The War: Trapped in Liminality, Fighting for Justice
When the war came to the village, we just ran. We had to run. We ran different ways; I ran with my son, and Odette ran with the four kids. I was running to the refugee camp, thinking everyone had died. When we got to the refugee camp, it wasn’t so bad because we were some of the first people there. We went when there weren’t many refugees, so it was a small camp that didn’t have many people. I don’t know for sure how many, but they said we didn’t have over 500.
“One thing about refugee camps is there is no hope there.”
I was there for one year in Burundi at the refugee camp, and then I went back to Congo to get into politics. I worked in the cabinet of the President, Kabila Laurent, for two years as the contact person with the Tutsi government in Rwanda and Burundi. Because I worked in Burundi before the war, as a teacher, I learned the language. Also, when the war started in Congo, they used me because I knew many people from Burundi and I had connections there.
When Kabila came to power, he called me to be the connection-person with Burundi and Rwanda because I could speak the language. These were the two countries that helped him take the power in Congo. I wanted to change things but my president, Kabila, said no. I slept in the same room with him for seven months. But after we got the power, he changed. After seven months in the same room, we got the power and then it took six months for me to see him again. He changed. So I said no to politics.
“I wanted to get into politics for one reason: justice.”
That was my first goal. I needed justice. Before I started in politics that was my goal, but it’s not actually possible. I thought, ‘Okay, now I’ll go into politics, and I will get justice for my people.’ I wanted to change the constitution. I wanted to change the whole system. I was thinking that maybe we could change something, but they didn’t agree with me. It couldn’t happen, so I wanted to leave. They said I could continue in politics, but I stood up and said no because I knew nothing would happen. When I said I wanted to leave, they took me to jail.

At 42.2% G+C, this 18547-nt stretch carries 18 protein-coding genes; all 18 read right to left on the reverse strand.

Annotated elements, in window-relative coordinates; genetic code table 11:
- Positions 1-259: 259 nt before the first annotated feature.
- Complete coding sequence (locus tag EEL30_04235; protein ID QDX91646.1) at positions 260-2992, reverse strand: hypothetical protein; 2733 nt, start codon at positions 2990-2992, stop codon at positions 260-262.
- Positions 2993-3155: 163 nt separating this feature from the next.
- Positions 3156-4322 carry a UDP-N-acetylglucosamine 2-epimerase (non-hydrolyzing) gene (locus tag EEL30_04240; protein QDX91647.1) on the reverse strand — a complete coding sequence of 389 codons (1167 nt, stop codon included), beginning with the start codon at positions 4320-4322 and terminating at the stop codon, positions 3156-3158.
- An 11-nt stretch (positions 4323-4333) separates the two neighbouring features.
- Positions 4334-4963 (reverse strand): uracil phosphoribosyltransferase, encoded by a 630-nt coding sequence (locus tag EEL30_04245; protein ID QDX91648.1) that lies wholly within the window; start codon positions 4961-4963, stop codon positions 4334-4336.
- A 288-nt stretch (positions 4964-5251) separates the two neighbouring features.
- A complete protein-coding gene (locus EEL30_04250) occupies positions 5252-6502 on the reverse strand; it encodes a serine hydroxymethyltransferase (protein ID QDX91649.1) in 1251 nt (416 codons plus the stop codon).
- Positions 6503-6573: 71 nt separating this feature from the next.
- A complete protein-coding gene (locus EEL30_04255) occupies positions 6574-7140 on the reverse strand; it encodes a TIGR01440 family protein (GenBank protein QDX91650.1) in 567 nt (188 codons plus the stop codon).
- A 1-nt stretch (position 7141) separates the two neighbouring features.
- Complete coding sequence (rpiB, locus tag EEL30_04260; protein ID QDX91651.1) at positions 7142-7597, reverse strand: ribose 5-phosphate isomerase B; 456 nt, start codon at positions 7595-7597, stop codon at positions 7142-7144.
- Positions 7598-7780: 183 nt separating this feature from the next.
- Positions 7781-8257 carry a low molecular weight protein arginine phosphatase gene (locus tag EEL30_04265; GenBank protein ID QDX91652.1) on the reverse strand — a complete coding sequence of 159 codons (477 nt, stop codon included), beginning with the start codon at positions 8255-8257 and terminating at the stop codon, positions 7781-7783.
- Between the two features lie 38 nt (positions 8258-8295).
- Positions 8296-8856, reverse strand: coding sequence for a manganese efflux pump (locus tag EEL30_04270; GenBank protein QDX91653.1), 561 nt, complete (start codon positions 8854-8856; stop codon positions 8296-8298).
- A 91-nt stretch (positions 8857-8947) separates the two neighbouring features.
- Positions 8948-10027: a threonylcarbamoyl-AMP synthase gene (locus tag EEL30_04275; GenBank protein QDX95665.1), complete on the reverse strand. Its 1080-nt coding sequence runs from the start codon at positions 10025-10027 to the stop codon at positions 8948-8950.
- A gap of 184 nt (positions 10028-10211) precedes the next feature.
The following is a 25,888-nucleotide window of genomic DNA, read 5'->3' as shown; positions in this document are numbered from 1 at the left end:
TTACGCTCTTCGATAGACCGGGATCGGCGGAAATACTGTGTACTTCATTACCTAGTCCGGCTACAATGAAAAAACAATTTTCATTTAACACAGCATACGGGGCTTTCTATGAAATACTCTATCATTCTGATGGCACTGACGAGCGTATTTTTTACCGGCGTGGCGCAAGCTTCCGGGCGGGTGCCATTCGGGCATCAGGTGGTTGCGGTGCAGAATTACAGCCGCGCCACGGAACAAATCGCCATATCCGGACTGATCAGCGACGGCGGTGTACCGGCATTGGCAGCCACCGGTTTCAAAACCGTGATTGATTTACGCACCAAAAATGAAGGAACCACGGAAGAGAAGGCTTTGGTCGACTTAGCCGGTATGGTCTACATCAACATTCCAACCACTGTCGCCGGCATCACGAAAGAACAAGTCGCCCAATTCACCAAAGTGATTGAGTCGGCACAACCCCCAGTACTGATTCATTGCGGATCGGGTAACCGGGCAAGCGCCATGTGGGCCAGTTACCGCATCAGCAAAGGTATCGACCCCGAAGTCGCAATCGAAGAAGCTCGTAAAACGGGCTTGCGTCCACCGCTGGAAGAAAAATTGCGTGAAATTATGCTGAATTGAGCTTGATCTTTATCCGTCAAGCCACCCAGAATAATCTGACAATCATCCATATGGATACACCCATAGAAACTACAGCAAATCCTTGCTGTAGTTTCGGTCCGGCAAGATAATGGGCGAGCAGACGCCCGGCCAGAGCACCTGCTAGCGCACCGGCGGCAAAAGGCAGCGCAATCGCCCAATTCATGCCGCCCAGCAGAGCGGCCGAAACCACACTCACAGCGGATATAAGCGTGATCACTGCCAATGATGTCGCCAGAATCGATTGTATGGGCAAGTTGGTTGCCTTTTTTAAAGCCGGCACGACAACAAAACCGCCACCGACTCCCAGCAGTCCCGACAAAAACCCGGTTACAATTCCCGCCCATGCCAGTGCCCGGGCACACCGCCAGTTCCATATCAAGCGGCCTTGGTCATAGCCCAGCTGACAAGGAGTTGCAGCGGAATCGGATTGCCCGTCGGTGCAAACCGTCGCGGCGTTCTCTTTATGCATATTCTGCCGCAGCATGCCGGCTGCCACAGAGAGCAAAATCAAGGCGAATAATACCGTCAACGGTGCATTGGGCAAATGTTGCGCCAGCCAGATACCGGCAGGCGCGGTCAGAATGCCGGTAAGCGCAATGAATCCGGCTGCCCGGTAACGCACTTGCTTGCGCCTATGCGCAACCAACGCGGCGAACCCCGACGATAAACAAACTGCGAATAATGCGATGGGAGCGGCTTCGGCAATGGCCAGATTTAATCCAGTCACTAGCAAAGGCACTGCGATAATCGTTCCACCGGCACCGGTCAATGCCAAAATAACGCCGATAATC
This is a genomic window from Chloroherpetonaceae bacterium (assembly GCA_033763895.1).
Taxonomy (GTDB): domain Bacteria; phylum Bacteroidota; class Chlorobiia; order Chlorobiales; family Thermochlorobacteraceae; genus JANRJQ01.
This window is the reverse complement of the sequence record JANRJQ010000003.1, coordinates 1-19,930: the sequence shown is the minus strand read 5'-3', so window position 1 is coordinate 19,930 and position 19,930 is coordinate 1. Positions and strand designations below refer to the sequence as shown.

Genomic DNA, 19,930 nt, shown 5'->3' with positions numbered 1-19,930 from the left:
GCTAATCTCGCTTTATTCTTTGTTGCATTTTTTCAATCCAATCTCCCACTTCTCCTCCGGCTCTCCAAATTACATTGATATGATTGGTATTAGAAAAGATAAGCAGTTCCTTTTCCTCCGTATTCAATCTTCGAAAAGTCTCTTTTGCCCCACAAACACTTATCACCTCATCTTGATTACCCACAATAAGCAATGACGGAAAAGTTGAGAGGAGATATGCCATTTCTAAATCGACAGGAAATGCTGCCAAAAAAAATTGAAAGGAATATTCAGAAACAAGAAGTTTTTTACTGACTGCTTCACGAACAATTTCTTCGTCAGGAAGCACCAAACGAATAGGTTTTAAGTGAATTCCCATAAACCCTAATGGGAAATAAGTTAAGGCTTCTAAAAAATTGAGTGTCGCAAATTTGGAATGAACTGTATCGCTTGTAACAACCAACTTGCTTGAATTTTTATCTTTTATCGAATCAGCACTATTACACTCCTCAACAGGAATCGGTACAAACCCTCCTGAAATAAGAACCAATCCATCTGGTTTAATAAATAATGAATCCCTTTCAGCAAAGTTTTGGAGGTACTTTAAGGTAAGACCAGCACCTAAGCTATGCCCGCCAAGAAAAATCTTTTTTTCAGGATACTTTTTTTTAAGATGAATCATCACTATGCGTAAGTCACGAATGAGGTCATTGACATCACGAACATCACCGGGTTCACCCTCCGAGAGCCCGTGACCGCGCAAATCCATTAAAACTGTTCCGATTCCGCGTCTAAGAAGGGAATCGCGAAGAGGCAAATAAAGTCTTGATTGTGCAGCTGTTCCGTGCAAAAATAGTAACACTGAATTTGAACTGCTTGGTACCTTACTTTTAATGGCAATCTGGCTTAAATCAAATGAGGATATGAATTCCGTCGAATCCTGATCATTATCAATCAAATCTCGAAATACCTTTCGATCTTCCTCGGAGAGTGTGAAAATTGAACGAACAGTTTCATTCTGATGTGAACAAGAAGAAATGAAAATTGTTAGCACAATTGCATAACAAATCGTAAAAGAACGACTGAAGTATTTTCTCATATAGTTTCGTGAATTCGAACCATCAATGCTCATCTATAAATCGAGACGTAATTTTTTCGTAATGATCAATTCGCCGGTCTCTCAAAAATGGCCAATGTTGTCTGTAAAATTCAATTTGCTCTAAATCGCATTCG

At first it felt like a dream, because it was like I could see myself. I was at the top of everything and then the next morning, I was in jail. We were in a cell about 10 feet by 10 feet, with around 50 people in it. We couldn’t lay down, only sit or crouch. It was horrible, absolutely horrible. I was there for 61 days until I was rescued. Luckily, I had someone to rescue me.
You see, when I was in politics I met many people from Europe and from the U.S., because I was the person who was the contact for them. One day, one of these people said, “Where is Benjamin? I don’t see Benjamin here anymore. Where is he?” The man who asked about me was the representative of the E.U. for Congo. His name was Aldo Ajello, and when he didn’t see me in politics anymore, he sent a representative from the human rights group who got me transferred to a prison in Congo, which was much better. We had a meeting there and he eventually brought me to Burundi again to work with them in politics. They took me from prison in Congo to Burundi in February of 1999. There, I was in the U.N.’s hands. I was free, but I wasn’t free to go everywhere. I was with them in Burundi for one month, from February 5th to the 24th of March, and then I moved to Denmark.